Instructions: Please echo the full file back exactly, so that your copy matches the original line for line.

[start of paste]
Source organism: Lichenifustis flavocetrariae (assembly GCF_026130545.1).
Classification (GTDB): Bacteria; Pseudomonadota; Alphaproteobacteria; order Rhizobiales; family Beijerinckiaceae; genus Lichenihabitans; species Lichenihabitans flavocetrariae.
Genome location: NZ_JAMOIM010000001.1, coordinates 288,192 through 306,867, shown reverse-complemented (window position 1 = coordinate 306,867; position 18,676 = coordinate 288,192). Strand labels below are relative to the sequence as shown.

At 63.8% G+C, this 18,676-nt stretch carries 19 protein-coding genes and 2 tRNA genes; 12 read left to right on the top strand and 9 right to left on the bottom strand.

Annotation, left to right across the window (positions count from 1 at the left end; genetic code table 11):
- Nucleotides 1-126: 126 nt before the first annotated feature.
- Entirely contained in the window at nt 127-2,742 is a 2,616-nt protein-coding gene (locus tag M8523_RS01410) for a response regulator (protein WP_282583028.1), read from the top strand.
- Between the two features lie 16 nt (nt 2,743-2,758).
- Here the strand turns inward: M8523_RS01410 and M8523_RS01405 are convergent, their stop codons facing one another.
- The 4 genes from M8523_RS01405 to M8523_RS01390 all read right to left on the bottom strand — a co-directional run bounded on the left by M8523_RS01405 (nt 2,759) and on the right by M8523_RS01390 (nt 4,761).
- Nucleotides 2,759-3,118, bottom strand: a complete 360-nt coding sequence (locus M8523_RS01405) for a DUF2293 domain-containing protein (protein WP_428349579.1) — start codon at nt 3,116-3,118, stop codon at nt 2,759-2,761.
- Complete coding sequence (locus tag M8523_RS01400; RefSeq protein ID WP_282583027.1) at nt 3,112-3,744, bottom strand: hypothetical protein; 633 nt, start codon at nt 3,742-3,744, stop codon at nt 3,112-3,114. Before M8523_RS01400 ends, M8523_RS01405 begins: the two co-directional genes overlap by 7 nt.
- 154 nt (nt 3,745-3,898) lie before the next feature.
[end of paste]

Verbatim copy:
Source organism: Lichenifustis flavocetrariae (assembly GCF_026130545.1).
Classification (GTDB): Bacteria; Pseudomonadota; Alphaproteobacteria; order Rhizobiales; family Beijerinckiaceae; genus Lichenihabitans; species Lichenihabitans flavocetrariae.
Genome location: NZ_JAMOIM010000001.1, coordinates 288,192 through 306,867, shown reverse-complemented (window position 1 = coordinate 306,867; position 18,676 = coordinate 288,192). Strand labels below are relative to the sequence as shown.

At 63.8% G+C, this 18,676-nt stretch carries 19 protein-coding genes and 2 tRNA genes; 12 read left to right on the top strand and 9 right to left on the bottom strand.

Annotation, left to right across the window (positions count from 1 at the left end; genetic code table 11):
- Nucleotides 1-126: 126 nt before the first annotated feature.
- Entirely contained in the window at nt 127-2,742 is a 2,616-nt protein-coding gene (locus tag M8523_RS01410) for a response regulator (protein WP_282583028.1), read from the top strand.
- Between the two features lie 16 nt (nt 2,743-2,758).
- Here the strand turns inward: M8523_RS01410 and M8523_RS01405 are convergent, their stop codons facing one another.
- The 4 genes from M8523_RS01405 to M8523_RS01390 all read right to left on the bottom strand — a co-directional run bounded on the left by M8523_RS01405 (nt 2,759) and on the right by M8523_RS01390 (nt 4,761).
- Nucleotides 2,759-3,118, bottom strand: a complete 360-nt coding sequence (locus M8523_RS01405) for a DUF2293 domain-containing protein (protein WP_428349579.1) — start codon at nt 3,116-3,118, stop codon at nt 2,759-2,761.
- Complete coding sequence (locus tag M8523_RS01400; RefSeq protein ID WP_282583027.1) at nt 3,112-3,744, bottom strand: hypothetical protein; 633 nt, start codon at nt 3,742-3,744, stop codon at nt 3,112-3,114. Before M8523_RS01400 ends, M8523_RS01405 begins: the two co-directional genes overlap by 7 nt.
- 154 nt (nt 3,745-3,898) lie before the next feature.